Can India Post be the answer to banks greed?
THE HANS INDIA |
Mar 19,2017 , 03:02 AM IST
Imagine a bank with pan India presence where you need just Rs 50 minimum balance in your bank account (with no penalties) and Rs 20 is all you need to open this account. It might sound unreal at a time when private, foreign and now even public sector banks insist for a minimum balance anywhere between Rs 5,000 and Rs 1,50,000 and levy charges on almost any transaction you do with them, including cash transactions.
These figures are true and this savings bank is India’s postal department. For accounts with cheque facility, the minimum balance and initial amount needed is Rs 500, but still way cheaper than all other banks.
Postal savings accounts offer a rate of interest of 4 per cent on such savings, promises no yearly charges/ no hidden fees and has a massive branch network of about 1.5 lakh (about 1.3 lakh in villages and about 25,000 in cities and towns), the department has much bigger network than even the State Bank group combined (about 25,000).
To become the dream bank of the common man, the postal department only needs to ramp up its infrastructure and product offerings.
In terms of reach, it is a giant. Take a look at these figures. As on 27 December, 2016 about 23,091 post offices have been migrated to CBS (core banking services) and 968 ATMs are operational.
The postal department already has years of experience in maintaining savings accounts. ..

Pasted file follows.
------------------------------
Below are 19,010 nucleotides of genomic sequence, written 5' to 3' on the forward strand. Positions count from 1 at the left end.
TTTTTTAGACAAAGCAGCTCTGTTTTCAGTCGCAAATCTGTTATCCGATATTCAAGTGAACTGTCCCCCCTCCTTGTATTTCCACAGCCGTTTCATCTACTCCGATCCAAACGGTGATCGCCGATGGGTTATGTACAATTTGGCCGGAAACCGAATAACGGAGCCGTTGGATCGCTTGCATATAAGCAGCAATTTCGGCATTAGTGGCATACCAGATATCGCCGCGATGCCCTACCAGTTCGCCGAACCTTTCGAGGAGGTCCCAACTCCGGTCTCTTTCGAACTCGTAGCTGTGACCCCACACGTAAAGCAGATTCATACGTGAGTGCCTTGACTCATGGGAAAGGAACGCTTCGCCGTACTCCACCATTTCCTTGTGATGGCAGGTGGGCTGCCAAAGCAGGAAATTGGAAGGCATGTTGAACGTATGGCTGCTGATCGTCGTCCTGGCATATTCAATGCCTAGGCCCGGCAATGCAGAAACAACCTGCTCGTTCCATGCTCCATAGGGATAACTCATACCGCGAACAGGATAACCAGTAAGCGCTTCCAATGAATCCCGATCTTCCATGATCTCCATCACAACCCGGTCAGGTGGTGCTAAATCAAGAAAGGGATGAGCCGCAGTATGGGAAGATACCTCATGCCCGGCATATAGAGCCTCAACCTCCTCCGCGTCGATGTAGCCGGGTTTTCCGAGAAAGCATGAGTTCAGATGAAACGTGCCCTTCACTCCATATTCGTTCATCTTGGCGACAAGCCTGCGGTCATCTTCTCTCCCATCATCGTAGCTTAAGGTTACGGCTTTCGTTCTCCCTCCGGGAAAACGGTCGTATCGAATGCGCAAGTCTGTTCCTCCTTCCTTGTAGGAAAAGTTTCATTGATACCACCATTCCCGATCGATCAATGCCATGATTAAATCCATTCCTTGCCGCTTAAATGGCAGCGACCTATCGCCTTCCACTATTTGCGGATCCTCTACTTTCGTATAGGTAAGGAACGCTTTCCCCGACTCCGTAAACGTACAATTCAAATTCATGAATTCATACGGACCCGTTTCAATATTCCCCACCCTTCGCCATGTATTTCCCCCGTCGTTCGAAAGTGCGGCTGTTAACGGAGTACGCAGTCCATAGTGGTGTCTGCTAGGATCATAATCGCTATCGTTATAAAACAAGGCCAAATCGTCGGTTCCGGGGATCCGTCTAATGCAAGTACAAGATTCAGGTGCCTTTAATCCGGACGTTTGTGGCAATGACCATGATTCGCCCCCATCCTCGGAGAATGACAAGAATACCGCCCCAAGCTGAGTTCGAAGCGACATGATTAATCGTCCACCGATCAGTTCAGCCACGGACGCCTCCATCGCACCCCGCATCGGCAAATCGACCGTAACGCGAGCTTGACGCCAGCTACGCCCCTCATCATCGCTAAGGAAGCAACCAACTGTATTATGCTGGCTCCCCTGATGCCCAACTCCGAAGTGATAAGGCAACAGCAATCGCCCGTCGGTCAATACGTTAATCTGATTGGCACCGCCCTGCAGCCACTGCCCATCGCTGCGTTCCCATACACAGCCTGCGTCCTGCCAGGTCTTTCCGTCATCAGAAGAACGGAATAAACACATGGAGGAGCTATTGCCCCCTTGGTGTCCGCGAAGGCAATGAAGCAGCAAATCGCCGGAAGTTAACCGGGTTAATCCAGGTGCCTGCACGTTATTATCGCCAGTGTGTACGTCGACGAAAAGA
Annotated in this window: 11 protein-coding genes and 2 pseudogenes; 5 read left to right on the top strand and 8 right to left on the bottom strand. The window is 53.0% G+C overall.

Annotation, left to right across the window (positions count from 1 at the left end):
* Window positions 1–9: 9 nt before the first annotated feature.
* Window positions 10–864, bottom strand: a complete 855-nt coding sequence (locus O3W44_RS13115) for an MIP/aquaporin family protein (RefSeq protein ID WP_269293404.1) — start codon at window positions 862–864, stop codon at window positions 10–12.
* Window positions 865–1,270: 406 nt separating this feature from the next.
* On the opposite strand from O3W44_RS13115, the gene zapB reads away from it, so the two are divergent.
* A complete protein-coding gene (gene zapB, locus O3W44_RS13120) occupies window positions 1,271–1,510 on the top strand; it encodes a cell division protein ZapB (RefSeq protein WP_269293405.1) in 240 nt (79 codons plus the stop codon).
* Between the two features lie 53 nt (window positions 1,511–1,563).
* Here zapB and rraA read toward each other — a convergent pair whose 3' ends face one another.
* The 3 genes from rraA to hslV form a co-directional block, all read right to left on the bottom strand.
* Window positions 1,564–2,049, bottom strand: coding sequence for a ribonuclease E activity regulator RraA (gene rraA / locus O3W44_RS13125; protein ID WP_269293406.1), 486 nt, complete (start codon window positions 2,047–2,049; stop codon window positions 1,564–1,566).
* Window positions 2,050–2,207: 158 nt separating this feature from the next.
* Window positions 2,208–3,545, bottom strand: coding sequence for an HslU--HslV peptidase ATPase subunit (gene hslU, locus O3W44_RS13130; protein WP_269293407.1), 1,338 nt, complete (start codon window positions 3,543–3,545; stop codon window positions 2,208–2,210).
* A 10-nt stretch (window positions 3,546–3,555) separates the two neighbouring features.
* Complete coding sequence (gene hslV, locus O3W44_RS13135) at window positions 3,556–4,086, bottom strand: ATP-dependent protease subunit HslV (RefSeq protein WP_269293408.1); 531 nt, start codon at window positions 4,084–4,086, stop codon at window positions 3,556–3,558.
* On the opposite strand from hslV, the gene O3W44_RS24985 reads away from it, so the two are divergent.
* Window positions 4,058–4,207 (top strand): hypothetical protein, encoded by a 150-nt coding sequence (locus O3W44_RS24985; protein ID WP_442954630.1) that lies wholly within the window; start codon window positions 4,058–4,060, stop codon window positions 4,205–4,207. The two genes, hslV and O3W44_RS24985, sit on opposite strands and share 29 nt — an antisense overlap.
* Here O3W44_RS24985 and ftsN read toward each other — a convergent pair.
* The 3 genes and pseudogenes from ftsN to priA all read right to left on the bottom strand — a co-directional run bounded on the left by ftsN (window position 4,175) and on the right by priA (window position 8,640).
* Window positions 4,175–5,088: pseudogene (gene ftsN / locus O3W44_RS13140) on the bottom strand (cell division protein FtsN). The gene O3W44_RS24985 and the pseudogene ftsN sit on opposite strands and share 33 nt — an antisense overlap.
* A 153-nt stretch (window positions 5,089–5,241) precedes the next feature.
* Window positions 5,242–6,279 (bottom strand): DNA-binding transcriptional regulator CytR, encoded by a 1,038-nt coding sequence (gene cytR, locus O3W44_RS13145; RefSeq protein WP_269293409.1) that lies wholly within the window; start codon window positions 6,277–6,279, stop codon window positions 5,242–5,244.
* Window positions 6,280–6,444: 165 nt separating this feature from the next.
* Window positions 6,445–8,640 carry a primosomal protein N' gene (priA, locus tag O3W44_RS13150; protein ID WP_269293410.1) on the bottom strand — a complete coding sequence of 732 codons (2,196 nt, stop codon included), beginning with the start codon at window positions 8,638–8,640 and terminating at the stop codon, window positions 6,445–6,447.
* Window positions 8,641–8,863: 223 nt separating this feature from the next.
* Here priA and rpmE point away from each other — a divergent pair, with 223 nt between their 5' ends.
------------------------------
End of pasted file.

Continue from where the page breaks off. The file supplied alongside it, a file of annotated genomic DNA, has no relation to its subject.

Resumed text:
With ATMs becoming interoperable, India Post customers having debit card can do transactions on other bank ATMs and similarly other bank customers can transact on post bank ATMs. The CBS spread means you can transact your postal banking account in any of these branches covered under CBS, just like a normal bank.
And what more, the department promises no charges for any number of transactions you do at their branches and ATMs...The present industry situation offers a major opportunity for the department to get its act together and ramp up its infrastructure, technology platform to take on the competition. It needs to act in the following areas urgently:
One, create a strong technology platform that can offer mobile, internet banking to the postal savings customer…Second, look for synergies with the recently launched postal payments bank... Third, for such a big makeover, and competition with regular banks, the postal department needs to get its staff ready...
The bottomline is this: Time is ripe for the postal department to get its act together and ramp up its infrastructure to position itself as an alternative to common savings bank customers.
By: Dinesh Unnikrishnan
(This article was first published at http://www.firstpost.com. Reprinted with their permission)
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